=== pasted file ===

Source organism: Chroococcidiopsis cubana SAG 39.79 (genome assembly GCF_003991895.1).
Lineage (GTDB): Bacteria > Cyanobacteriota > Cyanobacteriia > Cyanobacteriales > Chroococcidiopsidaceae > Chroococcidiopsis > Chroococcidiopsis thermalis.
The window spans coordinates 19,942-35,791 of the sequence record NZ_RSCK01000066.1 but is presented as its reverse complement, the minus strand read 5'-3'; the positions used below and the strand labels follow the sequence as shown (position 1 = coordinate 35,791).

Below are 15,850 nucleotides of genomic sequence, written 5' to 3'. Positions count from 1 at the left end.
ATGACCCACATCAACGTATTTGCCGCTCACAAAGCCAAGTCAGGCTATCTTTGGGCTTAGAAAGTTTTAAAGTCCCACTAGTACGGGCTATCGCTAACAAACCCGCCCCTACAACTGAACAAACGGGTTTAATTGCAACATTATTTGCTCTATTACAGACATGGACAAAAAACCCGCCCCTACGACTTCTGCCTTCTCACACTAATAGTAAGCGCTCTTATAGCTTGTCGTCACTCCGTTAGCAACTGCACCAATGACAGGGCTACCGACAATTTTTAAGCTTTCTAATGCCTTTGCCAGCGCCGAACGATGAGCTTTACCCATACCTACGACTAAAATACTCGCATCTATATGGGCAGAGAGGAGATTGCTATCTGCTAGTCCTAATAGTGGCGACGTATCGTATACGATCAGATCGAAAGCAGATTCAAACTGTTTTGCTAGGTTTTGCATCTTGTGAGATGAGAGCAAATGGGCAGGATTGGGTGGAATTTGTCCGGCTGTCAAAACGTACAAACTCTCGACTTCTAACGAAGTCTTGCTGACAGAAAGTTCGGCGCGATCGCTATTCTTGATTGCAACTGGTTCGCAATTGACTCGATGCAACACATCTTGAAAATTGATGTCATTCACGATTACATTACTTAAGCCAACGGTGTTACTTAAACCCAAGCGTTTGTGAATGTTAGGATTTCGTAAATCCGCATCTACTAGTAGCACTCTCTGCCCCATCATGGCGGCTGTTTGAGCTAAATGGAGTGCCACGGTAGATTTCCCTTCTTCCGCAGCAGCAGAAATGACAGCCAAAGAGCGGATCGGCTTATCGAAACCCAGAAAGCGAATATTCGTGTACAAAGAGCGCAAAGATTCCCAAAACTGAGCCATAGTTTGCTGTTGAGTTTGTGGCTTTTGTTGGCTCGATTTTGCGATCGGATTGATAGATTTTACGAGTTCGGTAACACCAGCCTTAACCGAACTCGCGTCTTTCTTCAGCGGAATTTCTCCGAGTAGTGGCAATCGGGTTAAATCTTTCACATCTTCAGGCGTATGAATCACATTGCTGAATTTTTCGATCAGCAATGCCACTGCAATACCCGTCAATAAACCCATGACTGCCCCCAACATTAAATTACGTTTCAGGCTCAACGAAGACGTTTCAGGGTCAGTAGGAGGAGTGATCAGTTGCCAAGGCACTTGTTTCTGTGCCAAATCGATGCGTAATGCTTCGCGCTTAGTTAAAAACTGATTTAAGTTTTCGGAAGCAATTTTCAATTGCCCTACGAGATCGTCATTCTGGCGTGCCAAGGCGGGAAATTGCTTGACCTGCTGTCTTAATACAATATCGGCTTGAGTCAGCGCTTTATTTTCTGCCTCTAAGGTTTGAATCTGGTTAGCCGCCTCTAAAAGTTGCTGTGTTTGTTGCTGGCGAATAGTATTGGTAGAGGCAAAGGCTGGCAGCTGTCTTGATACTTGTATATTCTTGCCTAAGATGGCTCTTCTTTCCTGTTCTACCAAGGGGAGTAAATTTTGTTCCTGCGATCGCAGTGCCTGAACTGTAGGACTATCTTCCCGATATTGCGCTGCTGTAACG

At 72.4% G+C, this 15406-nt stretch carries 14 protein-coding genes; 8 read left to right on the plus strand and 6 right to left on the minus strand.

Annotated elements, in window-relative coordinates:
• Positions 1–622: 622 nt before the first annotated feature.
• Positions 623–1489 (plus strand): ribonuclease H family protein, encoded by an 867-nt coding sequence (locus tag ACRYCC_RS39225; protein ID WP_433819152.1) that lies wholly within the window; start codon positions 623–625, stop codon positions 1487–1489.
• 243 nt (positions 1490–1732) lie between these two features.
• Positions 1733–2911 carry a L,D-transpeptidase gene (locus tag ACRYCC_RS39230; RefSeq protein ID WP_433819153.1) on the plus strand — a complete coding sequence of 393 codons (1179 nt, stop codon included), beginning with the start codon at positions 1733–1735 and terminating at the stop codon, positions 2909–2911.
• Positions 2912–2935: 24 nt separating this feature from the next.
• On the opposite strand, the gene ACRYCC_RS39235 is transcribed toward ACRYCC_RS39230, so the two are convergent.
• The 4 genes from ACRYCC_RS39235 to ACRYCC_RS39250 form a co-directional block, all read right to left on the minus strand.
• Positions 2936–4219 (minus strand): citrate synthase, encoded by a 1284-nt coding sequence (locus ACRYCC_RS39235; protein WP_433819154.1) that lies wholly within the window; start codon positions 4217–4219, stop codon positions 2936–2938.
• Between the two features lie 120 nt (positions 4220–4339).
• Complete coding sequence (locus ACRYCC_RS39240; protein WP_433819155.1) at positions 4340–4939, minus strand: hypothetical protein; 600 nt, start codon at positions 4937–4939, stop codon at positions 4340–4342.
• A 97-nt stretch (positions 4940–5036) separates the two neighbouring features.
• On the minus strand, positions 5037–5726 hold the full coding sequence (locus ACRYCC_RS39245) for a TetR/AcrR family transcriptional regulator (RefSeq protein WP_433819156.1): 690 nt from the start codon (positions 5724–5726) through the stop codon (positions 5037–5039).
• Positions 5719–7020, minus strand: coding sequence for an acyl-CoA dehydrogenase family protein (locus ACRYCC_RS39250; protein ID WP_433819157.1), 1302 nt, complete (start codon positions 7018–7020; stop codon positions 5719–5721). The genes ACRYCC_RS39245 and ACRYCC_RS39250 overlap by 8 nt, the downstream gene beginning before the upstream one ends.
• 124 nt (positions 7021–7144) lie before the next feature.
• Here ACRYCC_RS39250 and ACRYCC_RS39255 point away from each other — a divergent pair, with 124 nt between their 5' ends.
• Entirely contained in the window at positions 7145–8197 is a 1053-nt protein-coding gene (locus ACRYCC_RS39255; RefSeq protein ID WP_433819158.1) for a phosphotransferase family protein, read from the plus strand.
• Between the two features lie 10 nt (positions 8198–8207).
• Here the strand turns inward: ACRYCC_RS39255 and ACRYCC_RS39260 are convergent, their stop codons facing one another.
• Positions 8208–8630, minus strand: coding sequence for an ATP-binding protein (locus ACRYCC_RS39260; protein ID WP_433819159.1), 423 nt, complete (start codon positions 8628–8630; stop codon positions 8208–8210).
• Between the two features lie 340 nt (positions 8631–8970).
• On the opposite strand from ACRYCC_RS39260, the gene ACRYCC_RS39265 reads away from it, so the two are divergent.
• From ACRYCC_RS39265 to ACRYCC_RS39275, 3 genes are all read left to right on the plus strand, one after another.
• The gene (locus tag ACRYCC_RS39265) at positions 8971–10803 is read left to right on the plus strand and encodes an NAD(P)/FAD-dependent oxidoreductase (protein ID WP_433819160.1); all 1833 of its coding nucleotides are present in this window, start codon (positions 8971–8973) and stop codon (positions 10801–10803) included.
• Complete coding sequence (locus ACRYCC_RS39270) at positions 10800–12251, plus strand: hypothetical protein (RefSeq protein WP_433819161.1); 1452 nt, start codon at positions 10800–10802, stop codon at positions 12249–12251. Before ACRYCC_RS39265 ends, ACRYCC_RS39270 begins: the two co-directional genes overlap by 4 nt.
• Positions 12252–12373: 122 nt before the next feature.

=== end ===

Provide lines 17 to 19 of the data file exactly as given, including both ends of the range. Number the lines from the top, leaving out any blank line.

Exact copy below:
• Complete coding sequence (locus ACRYCC_RS39240; protein WP_433819155.1) at positions 4340–4939, minus strand: hypothetical protein; 600 nt, start codon at positions 4937–4939, stop codon at positions 4340–4342.
• A 97-nt stretch (positions 4940–5036) separates the two neighbouring features.
• On the minus strand, positions 5037–5726 hold the full coding sequence (locus ACRYCC_RS39245) for a TetR/AcrR family transcriptional regulator (RefSeq protein WP_433819156.1): 690 nt from the start codon (positions 5724–5726) through the stop codon (positions 5037–5039).